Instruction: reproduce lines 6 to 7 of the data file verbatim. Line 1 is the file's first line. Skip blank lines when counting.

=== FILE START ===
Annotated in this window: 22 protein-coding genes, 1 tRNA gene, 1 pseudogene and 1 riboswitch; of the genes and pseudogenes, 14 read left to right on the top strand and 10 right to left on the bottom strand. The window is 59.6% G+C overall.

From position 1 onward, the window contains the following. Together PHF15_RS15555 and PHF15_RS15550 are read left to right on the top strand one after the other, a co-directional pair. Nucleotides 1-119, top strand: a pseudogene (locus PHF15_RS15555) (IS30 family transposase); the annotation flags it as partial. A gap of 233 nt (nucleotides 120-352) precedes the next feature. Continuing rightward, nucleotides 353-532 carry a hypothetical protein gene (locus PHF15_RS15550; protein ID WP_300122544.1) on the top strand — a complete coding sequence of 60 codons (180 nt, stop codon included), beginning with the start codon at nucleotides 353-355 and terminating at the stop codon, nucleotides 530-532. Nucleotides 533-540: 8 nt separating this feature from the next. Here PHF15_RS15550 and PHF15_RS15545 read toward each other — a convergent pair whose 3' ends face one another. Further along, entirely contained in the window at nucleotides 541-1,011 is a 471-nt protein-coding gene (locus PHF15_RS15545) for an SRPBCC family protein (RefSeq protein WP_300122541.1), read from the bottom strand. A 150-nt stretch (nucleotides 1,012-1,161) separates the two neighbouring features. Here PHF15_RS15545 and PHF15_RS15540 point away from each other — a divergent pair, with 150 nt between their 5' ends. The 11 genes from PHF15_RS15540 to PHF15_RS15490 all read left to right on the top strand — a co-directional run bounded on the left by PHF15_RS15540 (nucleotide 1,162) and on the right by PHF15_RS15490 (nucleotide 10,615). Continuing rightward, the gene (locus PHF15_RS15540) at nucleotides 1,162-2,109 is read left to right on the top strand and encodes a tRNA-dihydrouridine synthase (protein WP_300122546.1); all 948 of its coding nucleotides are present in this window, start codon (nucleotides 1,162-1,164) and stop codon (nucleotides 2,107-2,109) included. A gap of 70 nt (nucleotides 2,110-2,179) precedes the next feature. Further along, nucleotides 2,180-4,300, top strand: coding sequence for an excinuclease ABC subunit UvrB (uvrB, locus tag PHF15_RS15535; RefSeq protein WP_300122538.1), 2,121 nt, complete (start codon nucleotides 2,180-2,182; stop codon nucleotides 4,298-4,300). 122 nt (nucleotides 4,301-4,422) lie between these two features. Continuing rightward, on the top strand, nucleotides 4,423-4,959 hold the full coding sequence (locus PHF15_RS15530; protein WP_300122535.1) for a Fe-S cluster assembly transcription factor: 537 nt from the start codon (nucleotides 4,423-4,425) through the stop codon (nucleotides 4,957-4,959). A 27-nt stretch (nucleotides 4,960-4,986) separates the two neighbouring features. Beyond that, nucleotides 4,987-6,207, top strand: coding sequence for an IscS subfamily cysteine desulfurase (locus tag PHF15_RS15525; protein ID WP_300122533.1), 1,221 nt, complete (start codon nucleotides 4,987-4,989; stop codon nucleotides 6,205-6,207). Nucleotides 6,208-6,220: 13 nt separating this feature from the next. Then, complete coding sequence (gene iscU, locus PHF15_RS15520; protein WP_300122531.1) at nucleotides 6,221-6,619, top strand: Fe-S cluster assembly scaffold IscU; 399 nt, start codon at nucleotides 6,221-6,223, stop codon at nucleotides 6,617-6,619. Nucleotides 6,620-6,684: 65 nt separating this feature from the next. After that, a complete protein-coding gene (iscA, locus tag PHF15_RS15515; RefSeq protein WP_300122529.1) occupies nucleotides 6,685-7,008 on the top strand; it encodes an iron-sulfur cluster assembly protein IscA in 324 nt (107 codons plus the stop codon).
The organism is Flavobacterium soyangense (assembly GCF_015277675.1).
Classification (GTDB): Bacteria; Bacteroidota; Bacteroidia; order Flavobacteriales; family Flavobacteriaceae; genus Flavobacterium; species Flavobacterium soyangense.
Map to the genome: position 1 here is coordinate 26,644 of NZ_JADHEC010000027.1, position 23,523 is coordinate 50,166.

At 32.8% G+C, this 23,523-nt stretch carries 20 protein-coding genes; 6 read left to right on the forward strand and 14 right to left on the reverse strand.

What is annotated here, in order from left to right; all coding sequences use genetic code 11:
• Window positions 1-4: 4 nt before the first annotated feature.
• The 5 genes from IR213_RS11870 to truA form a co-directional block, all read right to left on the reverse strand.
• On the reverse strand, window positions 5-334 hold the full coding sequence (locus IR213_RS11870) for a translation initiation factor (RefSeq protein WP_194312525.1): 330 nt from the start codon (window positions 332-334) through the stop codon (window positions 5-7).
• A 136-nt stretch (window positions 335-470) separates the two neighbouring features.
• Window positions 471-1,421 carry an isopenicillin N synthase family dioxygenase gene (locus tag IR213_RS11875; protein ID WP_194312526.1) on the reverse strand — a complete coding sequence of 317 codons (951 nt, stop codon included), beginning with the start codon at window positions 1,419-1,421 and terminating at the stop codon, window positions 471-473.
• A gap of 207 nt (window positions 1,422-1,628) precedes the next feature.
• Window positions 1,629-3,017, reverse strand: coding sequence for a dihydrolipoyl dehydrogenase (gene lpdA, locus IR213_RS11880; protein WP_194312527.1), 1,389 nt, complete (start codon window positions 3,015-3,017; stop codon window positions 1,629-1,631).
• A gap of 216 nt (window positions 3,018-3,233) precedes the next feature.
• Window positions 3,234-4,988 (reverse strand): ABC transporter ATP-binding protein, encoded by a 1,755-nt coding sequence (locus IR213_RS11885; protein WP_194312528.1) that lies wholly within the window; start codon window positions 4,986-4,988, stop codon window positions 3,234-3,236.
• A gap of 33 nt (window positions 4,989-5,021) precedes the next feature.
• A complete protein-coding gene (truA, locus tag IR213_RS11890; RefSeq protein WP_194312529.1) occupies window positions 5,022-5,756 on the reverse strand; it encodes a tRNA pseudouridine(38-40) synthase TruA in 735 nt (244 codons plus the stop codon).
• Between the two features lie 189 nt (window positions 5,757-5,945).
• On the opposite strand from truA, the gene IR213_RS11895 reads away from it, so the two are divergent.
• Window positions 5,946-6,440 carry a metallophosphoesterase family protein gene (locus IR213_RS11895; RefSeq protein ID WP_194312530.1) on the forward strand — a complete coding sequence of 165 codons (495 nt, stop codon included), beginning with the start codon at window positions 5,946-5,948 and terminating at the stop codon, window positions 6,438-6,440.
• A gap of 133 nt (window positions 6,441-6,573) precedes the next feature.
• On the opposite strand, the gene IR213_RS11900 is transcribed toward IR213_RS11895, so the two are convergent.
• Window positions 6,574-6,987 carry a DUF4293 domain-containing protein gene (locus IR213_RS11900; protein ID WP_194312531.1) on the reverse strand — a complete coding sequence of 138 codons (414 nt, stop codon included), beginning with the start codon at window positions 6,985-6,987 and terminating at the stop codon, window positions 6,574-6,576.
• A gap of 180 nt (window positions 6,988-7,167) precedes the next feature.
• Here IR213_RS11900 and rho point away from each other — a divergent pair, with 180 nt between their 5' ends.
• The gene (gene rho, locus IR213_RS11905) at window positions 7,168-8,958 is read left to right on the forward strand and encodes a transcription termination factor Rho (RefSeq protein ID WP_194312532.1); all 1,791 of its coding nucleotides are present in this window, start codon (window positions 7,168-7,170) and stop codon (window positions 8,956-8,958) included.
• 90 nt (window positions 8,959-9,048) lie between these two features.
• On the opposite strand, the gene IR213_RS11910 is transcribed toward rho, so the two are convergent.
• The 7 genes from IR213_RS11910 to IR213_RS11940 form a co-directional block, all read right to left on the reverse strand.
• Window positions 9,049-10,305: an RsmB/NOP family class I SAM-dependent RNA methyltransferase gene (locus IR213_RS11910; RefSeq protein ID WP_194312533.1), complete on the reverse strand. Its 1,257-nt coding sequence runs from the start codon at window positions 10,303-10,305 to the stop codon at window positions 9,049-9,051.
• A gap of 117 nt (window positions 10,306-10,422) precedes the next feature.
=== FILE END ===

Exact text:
At 32.8% G+C, this 23,523-nt stretch carries 20 protein-coding genes; 6 read left to right on the forward strand and 14 right to left on the reverse strand.

What is annotated here, in order from left to right; all coding sequences use genetic code 11: